Original Research

Journal of General Internal Medicine

, Volume 29, Issue 9, pp 1226-1233

First online:

Increased Hospital and Emergency Department Utilization by Individuals with Recent Criminal Justice Involvement: Results of a National Survey

  • Joseph W. FrankAffiliated withDivision of General Internal Medicine, University of Colorado School of MedicineDenver VA Medical Center Email author 
  • , Jeffrey A. LinderAffiliated withDivision of General Medicine and Primary Care, Brigham and Women’s HospitalHarvard Medical School
  • , William C. BeckerAffiliated withVA Connecticut Healthcare SystemSection of General Internal Medicine, Yale University School of Medicine
  • , David A. FiellinAffiliated withSection of General Internal Medicine, Yale University School of Medicine
  • , Emily A. WangAffiliated withSection of General Internal Medicine, Yale University School of Medicine

Rent the article at a discount

Rent now

* Final gross prices may vary according to local VAT.

Get Access



Individuals involved with the criminal justice system have increased health needs and poor access to primary care.


To examine hospital and emergency department (ED) utilization and related costs by individuals with recent criminal justice involvement.


Cross-sectional survey.


Non-institutionalized, civilian U.S. adult participants (n = 154,356) of the National Survey on Drug Use and Health (2008–2011).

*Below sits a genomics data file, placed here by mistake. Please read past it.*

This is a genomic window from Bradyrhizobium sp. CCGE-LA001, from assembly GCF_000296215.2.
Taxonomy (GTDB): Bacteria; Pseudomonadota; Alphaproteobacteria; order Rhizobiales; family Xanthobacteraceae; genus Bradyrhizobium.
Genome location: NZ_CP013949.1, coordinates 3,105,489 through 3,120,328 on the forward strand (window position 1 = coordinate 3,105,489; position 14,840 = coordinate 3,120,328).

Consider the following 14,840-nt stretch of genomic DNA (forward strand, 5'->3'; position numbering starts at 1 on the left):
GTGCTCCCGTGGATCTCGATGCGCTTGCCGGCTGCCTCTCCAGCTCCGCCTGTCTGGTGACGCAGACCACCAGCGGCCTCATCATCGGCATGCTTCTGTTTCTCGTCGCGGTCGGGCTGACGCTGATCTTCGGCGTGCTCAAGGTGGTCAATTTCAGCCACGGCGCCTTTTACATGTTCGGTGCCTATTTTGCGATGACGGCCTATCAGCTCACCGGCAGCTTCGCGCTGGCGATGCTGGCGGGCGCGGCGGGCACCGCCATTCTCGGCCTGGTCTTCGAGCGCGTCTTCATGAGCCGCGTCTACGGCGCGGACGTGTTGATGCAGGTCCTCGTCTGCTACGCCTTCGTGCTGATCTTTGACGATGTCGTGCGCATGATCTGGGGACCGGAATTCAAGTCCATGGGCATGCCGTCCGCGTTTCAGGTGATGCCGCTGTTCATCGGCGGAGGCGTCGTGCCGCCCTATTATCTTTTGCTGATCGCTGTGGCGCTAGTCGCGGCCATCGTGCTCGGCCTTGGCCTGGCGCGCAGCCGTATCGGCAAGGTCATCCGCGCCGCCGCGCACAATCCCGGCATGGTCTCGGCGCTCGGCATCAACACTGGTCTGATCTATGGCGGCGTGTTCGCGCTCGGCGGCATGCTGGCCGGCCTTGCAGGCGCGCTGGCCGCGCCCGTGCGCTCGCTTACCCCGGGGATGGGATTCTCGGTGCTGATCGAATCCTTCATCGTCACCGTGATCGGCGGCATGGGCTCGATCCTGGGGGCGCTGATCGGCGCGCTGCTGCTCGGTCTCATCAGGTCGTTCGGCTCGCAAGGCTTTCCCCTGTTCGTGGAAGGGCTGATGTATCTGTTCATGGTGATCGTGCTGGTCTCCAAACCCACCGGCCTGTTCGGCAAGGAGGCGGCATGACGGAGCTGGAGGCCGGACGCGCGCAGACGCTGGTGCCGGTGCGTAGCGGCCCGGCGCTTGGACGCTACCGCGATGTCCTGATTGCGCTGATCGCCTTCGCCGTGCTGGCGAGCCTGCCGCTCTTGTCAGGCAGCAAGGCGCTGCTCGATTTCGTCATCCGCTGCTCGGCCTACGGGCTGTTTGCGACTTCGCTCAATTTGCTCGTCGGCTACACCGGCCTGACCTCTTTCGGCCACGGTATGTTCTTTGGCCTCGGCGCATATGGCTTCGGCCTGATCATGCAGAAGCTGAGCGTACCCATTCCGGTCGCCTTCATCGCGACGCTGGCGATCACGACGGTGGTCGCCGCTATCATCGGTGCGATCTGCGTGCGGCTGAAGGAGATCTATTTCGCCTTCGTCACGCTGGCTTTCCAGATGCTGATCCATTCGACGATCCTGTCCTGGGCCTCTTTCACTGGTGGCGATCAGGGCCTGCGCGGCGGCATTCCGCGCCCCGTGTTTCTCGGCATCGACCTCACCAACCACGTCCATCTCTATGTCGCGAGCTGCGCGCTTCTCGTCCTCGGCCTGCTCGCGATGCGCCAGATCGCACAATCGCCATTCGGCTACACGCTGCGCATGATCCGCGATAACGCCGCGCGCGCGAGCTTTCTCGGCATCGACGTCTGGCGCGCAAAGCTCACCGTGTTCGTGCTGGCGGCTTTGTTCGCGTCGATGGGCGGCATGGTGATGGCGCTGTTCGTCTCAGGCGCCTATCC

Estimated proportion of adults who reported past year 1) hospitalization or 2) ED utilization according to past year criminal justice involvement, defined as 1) parole or probation, 2) arrest without subsequent correctional supervision, or 3) no criminal justice involvement; estimated annual expenditures using unlinked data from the Medical Expenditure Panel Survey.


An estimated 5.7 million adults reported parole or probation and an additional 3.9 million adults reported an arrest in the past year. Adults with recent parole or probation and those with a recent arrest, compared with the general population, had higher rates of hospitalization (12.3 %, 14.3 %, 10.5 %; P < 0.001) and higher rates of ED utilization (39.3 %, 47.2 %, 26.9 %; P < 0.001). Recent parole or probation was an independent predictor of hospitalization (adjusted odds ratio [AOR], 1.21; 95 % confidence interval [CI], 1.02–1.44) and ED utilization (AOR, 1.35; 95 % CI, 1.12–1.63); Recent arrest was an independent predictor of hospitalization (AOR, 1.26; 95 % CI, 1.08–1.47) and ED utilization (AOR, 1.81; 95 % CI, 1.53–2.15). Individuals with recent criminal justice involvement make up 4.2 % of the U.S. adult population, yet account for an estimated 7.2 % of hospital expenditures and 8.5 % of ED expenditures.


Recent criminal justice involvement is associated with increased hospital and ED utilization and costs. The criminal justice system may offer an important point of contact for efforts to improve the healthcare utilization patterns of a large and vulnerable population.


vulnerable populations emergency medicine hospital medicine health care costs